The result is an information-rich but easy-to-understand model of the City’s sewer infrastructure. It not only displays the potential financial consequences of deferred maintenance, but also provides tools for prioritizing projects based on urgency and on proximity to other projects. It also provides supporting documentation should the City choose to pursue grant funding from the state or federal government.
If there were one flaw with the sewer model, it would be that it only addresses maintenance of the current systemit does not account for any future growth. For that reason, the City and WithersRavenel teamed up again to create an even more robust land use model to understand potential future growth and its effect on the sewer system.
Interactive Land Use Model
A few years ago, the City of Sanford revised itscomprehensive land use plan. The purpose of the revision was to align the land use plan and the ordinances based on it with the vision the City has for itself. As part of this process, the City defined descriptive land use categories like Urban Neighborhood, Countryside, and Maker District, and identified where it would like to see these areas developed.
WithersRavenel took this information and entered it into ArcGIS. Then we added a layer for the locations of the major sewer basins, wastewater treatment plant, pump stations, and sewer mains. Next, we imported data from the City’s real estate GIS database, which includes property values and tax bill amounts.
With this foundation in place, WithersRavenel created an interactive land use model like the sewer model. The model is presented in a dashboard with two primary views: a graph of developable acres by sewer basin and land use, and a map of property locations.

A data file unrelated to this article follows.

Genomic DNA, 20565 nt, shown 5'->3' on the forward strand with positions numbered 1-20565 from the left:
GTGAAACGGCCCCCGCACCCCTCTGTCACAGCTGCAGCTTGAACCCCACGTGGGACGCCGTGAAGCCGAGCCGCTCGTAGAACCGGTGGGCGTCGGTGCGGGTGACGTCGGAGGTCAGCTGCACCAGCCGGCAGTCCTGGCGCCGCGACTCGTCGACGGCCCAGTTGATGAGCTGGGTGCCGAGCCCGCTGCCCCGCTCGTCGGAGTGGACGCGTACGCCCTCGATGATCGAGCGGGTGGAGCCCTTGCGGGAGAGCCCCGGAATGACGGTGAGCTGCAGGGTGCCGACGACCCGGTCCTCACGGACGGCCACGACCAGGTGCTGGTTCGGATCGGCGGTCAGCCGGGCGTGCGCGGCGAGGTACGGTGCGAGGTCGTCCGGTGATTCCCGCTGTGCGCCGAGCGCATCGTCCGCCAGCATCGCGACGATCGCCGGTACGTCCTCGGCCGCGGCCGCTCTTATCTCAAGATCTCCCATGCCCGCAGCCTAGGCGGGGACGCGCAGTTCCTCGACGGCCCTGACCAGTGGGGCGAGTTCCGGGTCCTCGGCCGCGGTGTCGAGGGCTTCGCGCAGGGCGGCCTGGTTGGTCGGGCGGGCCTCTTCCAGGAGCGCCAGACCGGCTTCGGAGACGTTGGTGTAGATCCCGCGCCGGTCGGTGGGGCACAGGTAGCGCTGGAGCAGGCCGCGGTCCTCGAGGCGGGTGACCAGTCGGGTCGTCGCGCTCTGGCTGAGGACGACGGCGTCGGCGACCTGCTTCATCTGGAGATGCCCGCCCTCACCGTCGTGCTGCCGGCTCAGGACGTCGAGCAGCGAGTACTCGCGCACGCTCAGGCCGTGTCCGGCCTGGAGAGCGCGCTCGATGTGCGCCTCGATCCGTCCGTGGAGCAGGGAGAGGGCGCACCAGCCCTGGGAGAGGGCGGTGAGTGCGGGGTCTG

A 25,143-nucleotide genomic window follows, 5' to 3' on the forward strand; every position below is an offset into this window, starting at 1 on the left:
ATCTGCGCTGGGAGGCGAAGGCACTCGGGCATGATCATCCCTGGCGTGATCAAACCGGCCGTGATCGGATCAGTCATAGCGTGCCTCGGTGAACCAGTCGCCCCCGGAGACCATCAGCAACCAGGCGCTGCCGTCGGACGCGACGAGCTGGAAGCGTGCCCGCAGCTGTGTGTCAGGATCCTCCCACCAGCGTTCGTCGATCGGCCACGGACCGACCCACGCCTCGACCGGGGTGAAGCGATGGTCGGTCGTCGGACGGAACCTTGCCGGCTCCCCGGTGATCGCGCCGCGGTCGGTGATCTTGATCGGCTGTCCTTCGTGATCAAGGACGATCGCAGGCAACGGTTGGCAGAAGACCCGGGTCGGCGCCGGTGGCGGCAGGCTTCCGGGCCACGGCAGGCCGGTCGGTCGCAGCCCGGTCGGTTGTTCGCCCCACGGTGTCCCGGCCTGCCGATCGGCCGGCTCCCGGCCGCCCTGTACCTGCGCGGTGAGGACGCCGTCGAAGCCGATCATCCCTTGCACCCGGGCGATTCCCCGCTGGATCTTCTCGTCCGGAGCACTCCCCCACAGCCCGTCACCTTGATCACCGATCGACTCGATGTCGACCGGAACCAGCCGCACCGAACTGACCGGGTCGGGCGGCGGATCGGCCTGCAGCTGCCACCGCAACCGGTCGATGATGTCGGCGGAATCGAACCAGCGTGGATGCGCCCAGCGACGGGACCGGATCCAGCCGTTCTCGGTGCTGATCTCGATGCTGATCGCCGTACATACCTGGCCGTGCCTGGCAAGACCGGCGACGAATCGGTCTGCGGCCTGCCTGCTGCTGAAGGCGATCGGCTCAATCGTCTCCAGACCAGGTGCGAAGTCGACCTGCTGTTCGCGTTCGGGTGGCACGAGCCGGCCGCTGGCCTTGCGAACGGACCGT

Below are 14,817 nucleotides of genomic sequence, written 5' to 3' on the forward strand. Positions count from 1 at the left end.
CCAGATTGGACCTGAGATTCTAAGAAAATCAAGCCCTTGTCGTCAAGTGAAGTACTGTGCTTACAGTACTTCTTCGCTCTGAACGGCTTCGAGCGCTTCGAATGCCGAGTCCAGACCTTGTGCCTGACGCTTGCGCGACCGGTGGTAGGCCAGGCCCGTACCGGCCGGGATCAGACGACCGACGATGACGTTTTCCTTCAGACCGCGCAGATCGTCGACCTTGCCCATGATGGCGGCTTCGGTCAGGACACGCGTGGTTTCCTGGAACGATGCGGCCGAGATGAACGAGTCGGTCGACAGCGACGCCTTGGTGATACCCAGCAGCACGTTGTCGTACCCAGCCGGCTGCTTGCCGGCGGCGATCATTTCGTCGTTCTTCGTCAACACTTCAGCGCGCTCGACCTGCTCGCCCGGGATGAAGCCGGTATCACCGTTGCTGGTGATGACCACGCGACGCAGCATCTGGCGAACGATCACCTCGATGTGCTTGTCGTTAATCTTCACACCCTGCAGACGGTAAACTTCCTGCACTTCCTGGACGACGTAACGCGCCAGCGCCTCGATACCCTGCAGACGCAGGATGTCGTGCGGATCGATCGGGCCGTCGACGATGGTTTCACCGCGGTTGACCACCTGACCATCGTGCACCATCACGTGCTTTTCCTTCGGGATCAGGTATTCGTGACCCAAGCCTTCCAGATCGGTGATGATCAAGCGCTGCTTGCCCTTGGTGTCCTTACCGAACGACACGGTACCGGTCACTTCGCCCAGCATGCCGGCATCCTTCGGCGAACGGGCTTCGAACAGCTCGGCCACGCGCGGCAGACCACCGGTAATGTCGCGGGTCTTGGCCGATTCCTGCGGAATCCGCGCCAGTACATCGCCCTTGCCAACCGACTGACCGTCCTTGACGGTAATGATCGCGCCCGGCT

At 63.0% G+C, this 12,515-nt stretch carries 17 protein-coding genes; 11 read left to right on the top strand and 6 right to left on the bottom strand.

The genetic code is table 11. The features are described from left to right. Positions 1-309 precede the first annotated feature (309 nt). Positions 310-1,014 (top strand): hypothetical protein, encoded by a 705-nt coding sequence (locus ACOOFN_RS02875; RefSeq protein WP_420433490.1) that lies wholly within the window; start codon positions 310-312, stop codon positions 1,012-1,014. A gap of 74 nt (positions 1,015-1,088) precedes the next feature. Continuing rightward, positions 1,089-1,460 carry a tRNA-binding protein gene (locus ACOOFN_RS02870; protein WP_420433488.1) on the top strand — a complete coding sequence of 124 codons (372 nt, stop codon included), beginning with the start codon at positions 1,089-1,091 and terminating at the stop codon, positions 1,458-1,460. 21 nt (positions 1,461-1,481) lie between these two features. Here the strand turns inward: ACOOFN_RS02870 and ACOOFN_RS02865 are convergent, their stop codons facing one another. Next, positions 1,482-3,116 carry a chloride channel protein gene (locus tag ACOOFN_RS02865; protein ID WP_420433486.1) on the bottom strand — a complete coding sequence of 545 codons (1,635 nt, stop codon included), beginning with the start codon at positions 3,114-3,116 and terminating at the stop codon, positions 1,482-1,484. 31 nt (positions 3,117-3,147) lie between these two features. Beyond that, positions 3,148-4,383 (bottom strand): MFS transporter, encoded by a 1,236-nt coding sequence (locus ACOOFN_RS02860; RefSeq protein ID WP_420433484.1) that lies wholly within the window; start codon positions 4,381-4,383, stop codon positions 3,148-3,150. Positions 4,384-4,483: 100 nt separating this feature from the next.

The developable acres view is a stacked bar graph showing the distribution of landuse types within each sewer basin. When a basin is selected, it uses breakout boxes to display the number of developable acres, population, time until full build-out, and gallons of sewage produced per day. Sliders allow the user to adjust the population growth rate, number of individuals per household, and average gallons of sewage produced per day for one household. By adjusting these sliders, the City can see the effects of differentdevelopment trends on population and the resulting sewer demand in real time.
The map view shows the locations of all developable property with color-coding to indicate land use categories. When a user hovers over a specific property, details like its size and cost appear. Clicking and dragging allows a user to see, at a glance, the associated sewer costs to develop those properties, including cost per acre and ERU (equivalent Residential Unit) of all Sewer Capital Costs.
What’s Next in Proactive Asset Management?
The sewer model has been so successful that the City has already begun working with WithersRavenel on a companion model for water infrastructure.
The land use model is slated to get an upgrade that incorporates return on investment from development via tax revenue.
Asset management plans help utility owners manage their systems proactively. By anticipating the real service life of water, wastewater, and stormwater systems, utility owners can invest in rehabilitation projects to extend service life, plan for replacements before assets breaks down, and understand the effects of development on future utility needs.
If you are a utility owner looking for a better way to visualize how funding and development decisions will affect your system today, tomorrow, and beyond, reach out to Chief Experience and Innovation Officer Eddie Staley at (919) 535-5207 or firstname.lastname@example.org to discuss your custom proactive asset management solution.